North Jersey News Roundup for May 4, 2021

In its most significant move to reopen the state in 14 months, New Jersey will eliminate many of their biggest coronavirus restrictions on May 19. Additionally, Gov. Phil Murphy announced capacity limits set to rise on May 10 will be moved up three days with a couple of additions, including the reopening of seating in restaurant bar areas. “With our COVID-19 numbers, particularly hospitalizations, trending decisively in the right direction and our vaccination goals within reach, now is the time to take major steps to reopen our economy and loosen both indoor and outdoor gathering and capacity restrictions,” said Murphy at a press briefing on May 3.

Newark, Garfield and Passaic are among the 16 municipalities with populations of more than 10,000 where fewer than 40% of eligible residents have received an initial dose. Gov. Phil Murphy said the state is working with local officials to increase vaccination rates in these and other locations. Newark has 38% of its residents receiving its first dose, with Garfield and Passaic at 39%. New Brunswick has the lowest vaccination level at 24%.

Anybody 21 and older who gets their first vaccine shot in the month of May may take their vaccination card to a participating brewery for a free beer as part of a “shot and beer” program to increase vaccination rates in New Jersey. State health officials and a dozen breweries in the state are taking part in the plan to encourage people who have yet to get a vaccine to make an appointment. News12 New Jersey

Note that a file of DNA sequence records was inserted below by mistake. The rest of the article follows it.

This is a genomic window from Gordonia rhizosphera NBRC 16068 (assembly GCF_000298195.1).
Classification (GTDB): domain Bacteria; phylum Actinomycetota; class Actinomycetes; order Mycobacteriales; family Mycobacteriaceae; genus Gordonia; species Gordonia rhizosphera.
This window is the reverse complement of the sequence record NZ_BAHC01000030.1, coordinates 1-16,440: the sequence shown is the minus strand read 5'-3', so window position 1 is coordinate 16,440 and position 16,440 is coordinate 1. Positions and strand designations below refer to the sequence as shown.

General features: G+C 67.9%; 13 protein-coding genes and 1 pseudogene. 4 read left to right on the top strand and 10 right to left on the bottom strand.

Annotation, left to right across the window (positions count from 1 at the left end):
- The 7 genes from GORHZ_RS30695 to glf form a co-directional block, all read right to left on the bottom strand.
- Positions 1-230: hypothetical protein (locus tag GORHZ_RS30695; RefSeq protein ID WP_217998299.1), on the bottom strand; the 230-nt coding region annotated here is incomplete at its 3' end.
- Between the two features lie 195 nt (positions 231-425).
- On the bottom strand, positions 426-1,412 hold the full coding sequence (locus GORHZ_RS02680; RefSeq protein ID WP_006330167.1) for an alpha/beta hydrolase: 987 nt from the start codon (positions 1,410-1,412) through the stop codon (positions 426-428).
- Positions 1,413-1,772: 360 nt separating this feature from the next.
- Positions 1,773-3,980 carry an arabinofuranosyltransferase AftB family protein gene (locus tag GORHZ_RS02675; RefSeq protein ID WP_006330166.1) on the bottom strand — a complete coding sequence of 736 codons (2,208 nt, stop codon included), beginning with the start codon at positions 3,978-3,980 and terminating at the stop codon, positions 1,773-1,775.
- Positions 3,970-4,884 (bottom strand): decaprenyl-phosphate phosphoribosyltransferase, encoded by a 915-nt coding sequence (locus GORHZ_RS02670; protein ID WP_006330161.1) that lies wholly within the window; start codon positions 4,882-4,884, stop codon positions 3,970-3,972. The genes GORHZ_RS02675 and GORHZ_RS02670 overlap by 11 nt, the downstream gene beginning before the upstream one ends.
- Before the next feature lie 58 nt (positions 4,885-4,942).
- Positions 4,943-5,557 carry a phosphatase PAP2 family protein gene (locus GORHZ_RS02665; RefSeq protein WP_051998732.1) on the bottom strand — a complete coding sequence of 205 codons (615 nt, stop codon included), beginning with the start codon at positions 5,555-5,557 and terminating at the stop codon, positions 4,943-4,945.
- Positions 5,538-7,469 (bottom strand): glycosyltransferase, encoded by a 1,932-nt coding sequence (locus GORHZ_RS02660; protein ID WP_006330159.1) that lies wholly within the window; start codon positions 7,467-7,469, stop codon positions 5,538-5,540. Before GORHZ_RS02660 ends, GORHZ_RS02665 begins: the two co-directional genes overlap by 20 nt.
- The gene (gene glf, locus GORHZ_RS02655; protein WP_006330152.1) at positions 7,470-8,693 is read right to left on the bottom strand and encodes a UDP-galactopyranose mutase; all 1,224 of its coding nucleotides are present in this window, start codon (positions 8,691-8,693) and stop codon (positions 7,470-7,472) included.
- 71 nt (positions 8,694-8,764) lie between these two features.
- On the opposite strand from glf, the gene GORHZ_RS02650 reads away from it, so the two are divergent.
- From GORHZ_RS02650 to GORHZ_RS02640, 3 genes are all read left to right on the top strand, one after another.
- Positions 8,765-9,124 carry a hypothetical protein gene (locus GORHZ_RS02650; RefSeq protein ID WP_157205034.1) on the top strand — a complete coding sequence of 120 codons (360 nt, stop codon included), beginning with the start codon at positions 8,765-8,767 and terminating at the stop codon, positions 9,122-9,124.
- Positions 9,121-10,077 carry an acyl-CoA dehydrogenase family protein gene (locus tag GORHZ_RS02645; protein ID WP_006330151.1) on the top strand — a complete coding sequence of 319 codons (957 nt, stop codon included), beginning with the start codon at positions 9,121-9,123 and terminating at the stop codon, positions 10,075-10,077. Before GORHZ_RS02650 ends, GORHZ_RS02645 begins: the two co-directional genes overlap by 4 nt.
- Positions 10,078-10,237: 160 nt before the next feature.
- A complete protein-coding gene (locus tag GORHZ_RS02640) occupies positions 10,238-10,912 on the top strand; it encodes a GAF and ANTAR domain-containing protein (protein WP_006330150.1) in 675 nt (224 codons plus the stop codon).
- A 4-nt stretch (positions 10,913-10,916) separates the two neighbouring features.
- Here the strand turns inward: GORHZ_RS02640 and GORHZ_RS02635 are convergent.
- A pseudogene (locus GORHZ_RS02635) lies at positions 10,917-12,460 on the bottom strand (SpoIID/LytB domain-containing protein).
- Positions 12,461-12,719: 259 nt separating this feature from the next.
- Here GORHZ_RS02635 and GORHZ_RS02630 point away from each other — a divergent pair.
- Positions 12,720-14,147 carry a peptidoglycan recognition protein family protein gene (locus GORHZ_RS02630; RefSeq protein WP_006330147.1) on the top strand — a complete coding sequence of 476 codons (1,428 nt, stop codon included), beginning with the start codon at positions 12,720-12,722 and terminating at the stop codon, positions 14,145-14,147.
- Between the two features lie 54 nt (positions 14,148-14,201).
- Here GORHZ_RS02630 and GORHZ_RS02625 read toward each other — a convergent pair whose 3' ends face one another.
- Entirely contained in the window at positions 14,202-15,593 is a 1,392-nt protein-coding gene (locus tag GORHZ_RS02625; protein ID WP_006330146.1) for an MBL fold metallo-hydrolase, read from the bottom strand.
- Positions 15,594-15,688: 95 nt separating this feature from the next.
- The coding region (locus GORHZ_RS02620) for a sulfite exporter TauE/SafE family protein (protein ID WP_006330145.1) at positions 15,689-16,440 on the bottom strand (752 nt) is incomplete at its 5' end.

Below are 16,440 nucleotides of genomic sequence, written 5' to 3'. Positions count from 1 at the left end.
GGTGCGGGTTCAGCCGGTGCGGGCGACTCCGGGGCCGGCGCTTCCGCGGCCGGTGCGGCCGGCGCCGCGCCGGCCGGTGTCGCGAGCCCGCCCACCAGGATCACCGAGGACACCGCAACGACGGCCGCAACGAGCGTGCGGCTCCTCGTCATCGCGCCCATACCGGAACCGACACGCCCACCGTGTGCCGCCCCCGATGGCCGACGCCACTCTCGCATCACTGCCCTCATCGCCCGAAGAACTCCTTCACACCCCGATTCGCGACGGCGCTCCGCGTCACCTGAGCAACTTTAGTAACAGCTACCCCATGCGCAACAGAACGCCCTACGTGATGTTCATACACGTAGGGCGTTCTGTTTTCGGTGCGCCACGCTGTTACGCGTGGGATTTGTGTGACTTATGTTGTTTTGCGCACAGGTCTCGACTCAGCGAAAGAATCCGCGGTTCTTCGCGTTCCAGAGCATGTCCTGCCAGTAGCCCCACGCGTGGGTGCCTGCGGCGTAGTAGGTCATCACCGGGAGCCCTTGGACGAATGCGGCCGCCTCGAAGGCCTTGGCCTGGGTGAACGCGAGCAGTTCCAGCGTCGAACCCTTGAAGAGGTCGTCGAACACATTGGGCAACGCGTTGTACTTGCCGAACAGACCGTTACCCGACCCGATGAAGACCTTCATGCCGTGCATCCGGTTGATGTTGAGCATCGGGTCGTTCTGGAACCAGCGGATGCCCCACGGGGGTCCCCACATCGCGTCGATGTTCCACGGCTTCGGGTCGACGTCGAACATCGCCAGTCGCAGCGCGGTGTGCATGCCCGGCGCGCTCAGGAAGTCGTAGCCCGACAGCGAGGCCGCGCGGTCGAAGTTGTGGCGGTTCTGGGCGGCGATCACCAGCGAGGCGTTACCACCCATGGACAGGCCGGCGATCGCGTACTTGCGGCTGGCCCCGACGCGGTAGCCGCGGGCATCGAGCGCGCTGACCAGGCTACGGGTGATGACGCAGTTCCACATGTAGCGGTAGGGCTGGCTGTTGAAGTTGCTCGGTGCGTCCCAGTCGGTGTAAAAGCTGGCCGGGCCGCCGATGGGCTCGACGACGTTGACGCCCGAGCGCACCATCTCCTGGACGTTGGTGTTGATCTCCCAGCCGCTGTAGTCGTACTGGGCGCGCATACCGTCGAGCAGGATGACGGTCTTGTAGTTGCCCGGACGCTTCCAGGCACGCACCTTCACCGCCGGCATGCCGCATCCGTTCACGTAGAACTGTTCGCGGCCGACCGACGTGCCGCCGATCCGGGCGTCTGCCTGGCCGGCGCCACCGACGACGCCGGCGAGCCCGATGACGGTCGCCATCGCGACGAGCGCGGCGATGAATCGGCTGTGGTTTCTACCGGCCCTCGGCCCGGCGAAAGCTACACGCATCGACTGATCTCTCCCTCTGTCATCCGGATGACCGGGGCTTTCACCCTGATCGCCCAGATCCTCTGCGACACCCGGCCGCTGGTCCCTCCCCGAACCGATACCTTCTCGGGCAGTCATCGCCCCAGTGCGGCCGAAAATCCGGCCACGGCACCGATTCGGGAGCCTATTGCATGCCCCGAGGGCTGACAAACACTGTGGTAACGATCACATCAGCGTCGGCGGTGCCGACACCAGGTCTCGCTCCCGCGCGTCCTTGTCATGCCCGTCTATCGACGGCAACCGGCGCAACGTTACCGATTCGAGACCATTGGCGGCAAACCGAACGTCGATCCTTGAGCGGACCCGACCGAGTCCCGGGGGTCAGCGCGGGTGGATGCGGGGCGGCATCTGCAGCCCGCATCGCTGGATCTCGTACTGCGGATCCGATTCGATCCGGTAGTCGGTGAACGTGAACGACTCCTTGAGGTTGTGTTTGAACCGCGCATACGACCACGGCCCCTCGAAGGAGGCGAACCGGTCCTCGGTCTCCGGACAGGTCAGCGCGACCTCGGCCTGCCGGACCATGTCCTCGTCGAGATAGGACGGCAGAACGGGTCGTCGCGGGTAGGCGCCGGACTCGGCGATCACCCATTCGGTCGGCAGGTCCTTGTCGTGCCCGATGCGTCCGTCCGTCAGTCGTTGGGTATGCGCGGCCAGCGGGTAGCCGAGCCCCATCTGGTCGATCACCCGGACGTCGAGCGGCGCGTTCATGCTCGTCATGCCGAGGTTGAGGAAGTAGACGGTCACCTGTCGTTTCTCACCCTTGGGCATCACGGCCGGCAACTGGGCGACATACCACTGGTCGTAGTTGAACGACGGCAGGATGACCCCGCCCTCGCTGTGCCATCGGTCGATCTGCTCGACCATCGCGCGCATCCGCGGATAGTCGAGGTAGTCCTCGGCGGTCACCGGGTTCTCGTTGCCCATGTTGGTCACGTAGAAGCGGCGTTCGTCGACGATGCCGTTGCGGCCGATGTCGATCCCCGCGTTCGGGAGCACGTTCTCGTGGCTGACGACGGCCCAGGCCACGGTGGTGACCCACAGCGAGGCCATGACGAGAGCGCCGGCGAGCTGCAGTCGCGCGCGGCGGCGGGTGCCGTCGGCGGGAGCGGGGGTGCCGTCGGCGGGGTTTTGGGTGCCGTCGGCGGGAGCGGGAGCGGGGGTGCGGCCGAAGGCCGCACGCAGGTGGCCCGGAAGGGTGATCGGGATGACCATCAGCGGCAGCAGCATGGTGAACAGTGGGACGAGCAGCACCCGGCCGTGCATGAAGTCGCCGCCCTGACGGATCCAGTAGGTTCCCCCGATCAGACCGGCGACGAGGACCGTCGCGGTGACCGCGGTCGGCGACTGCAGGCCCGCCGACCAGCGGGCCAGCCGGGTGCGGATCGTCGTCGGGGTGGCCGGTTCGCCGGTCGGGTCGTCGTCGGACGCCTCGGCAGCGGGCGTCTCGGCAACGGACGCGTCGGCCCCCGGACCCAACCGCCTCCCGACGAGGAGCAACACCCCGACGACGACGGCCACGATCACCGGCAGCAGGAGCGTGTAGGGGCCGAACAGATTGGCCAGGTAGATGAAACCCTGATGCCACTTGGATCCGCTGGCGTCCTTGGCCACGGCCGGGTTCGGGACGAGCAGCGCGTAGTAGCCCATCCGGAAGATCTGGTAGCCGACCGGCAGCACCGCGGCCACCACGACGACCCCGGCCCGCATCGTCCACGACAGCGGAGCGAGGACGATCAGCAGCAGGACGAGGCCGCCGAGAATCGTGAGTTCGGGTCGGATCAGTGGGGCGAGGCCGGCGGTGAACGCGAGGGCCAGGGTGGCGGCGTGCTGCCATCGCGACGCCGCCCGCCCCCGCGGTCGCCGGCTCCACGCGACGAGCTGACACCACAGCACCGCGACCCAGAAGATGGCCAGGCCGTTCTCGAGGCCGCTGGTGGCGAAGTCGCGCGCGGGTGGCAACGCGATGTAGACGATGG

Col. Dr. Lisa J. Hou will be nominated to be the first woman and the first Asian American to oversee the New Jersey Department of Military and Veterans Affairs by Gov. Phil Murphy. Hou, a decorated Army field surgeon, replaced Brigadier General Jemal J. Beale in October 2020 to temporarily oversee the department amid questions about whether enough was done to prevent COVID-19 deaths at the veterans homes.

Gov. Phil Murphy supports keeping in place an unwritten State Senate rule that allows members to indefinitely block gubernatorial nominees from their home county, backing a measure that has been used to stymie the governor’s own nominations. “I have to say my bias, just being asked it for the first time, is it’s a rightful element of a balance of power, even where it may frustrate you one day or another,” he said of senatorial courtesy. “At the end of the day, I think the notion of having the equal branches of government exercising their rights is, I think, a good thing.” New Jersey Globe

The recent debate between Assembly members Valerie Vainieri Huttle and Gordon Johnson revealed the significant differences in their records for Democratic voters choosing who would be the best representative in the State Senate for the 37th Legislative District. The two candidates staked their claim as being the best representative to continue the legacy of the retiring State Sen. Loretta Weinberg—Johnson portrayed himself as the candidate most attuned with the district while Vainieri Huttle pushed her campaign’s theme that she has been the one doing the hard work required of a legislator.